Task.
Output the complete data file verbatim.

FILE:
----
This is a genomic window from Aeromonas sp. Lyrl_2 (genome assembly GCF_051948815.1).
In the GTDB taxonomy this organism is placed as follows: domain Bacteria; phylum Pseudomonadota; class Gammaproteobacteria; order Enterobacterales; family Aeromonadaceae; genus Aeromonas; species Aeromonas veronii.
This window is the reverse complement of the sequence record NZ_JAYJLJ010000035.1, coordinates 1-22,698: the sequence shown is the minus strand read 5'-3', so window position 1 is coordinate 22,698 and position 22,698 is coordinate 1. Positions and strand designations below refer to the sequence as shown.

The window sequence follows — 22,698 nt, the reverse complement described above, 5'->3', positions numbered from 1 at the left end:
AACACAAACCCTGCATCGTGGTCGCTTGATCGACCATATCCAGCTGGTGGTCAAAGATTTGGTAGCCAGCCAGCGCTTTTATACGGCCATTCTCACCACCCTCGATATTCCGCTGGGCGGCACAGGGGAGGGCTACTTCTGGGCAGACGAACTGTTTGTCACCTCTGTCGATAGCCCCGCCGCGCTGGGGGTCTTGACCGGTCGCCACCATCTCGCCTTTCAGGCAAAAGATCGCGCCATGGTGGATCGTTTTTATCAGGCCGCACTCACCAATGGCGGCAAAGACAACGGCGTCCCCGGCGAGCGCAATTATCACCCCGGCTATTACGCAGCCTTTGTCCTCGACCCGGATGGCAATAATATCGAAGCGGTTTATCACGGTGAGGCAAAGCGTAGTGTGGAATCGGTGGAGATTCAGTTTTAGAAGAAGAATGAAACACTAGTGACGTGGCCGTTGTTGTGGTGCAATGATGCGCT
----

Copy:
This is a genomic window from Aeromonas sp. Lyrl_2 (genome assembly GCF_051948815.1).
In the GTDB taxonomy this organism is placed as follows: domain Bacteria; phylum Pseudomonadota; class Gammaproteobacteria; order Enterobacterales; family Aeromonadaceae; genus Aeromonas; species Aeromonas veronii.
This window is the reverse complement of the sequence record NZ_JAYJLJ010000035.1, coordinates 1-22,698: the sequence shown is the minus strand read 5'-3', so window position 1 is coordinate 22,698 and position 22,698 is coordinate 1. Positions and strand designations below refer to the sequence as shown.

The window sequence follows — 22,698 nt, the reverse complement described above, 5'->3', positions numbered from 1 at the left end:
AACACAAACCCTGCATCGTGGTCGCTTGATCGACCATATCCAGCTGGTGGTCAAAGATTTGGTAGCCAGCCAGCGCTTTTATACGGCCATTCTCACCACCCTCGATATTCCGCTGGGCGGCACAGGGGAGGGCTACTTCTGGGCAGACGAACTGTTTGTCACCTCTGTCGATAGCCCCGCCGCGCTGGGGGTCTTGACCGGTCGCCACCATCTCGCCTTTCAGGCAAAAGATCGCGCCATGGTGGATCGTTTTTATCAGGCCGCACTCACCAATGGCGGCAAAGACAACGGCGTCCCCGGCGAGCGCAATTATCACCCCGGCTATTACGCAGCCTTTGTCCTCGACCCGGATGGCAATAATATCGAAGCGGTTTATCACGGTGAGGCAAAGCGTAGTGTGGAATCGGTGGAGATTCAGTTTTAGAAGAAGAATGAAACACTAGTGACGTGGCCGTTGTTGTGGTGCAATGATGCGCT